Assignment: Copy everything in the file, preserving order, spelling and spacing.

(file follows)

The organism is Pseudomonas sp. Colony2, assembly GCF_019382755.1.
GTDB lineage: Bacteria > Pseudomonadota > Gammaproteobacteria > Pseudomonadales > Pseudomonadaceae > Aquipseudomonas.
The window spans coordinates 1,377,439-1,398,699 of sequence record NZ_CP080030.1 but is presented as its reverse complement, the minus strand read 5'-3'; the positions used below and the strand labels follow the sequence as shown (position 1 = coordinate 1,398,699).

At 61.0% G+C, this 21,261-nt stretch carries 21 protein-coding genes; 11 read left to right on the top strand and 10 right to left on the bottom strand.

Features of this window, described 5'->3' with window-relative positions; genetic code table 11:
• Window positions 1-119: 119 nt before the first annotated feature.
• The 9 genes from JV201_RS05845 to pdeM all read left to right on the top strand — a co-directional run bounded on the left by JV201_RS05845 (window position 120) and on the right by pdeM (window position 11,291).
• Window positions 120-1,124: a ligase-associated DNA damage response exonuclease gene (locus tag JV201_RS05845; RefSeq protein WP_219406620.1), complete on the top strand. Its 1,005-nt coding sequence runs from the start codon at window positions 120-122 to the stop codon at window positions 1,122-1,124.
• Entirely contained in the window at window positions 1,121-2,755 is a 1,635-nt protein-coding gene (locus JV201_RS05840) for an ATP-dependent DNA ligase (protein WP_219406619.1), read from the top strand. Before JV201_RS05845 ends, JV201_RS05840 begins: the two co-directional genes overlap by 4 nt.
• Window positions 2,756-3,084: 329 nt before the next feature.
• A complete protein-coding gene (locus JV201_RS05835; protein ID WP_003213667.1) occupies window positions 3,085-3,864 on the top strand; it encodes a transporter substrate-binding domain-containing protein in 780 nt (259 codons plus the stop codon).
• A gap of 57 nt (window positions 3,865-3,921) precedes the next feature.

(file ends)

The organism is Pseudomonas sp. Colony2, assembly GCF_019382755.1.
GTDB lineage: Bacteria > Pseudomonadota > Gammaproteobacteria > Pseudomonadales > Pseudomonadaceae > Aquipseudomonas.
The window spans coordinates 1,377,439-1,398,699 of sequence record NZ_CP080030.1 but is presented as its reverse complement, the minus strand read 5'-3'; the positions used below and the strand labels follow the sequence as shown (position 1 = coordinate 1,398,699).

At 61.0% G+C, this 21,261-nt stretch carries 21 protein-coding genes; 11 read left to right on the top strand and 10 right to left on the bottom strand.

Features of this window, described 5'->3' with window-relative positions; genetic code table 11:
• Window positions 1-119: 119 nt before the first annotated feature.
• The 9 genes from JV201_RS05845 to pdeM all read left to right on the top strand — a co-directional run bounded on the left by JV201_RS05845 (window position 120) and on the right by pdeM (window position 11,291).
• Window positions 120-1,124: a ligase-associated DNA damage response exonuclease gene (locus tag JV201_RS05845; RefSeq protein WP_219406620.1), complete on the top strand. Its 1,005-nt coding sequence runs from the start codon at window positions 120-122 to the stop codon at window positions 1,122-1,124.
• Entirely contained in the window at window positions 1,121-2,755 is a 1,635-nt protein-coding gene (locus JV201_RS05840) for an ATP-dependent DNA ligase (protein WP_219406619.1), read from the top strand. Before JV201_RS05845 ends, JV201_RS05840 begins: the two co-directional genes overlap by 4 nt.
• Window positions 2,756-3,084: 329 nt before the next feature.
• A complete protein-coding gene (locus JV201_RS05835; protein ID WP_003213667.1) occupies window positions 3,085-3,864 on the top strand; it encodes a transporter substrate-binding domain-containing protein in 780 nt (259 codons plus the stop codon).
• A gap of 57 nt (window positions 3,865-3,921) precedes the next feature.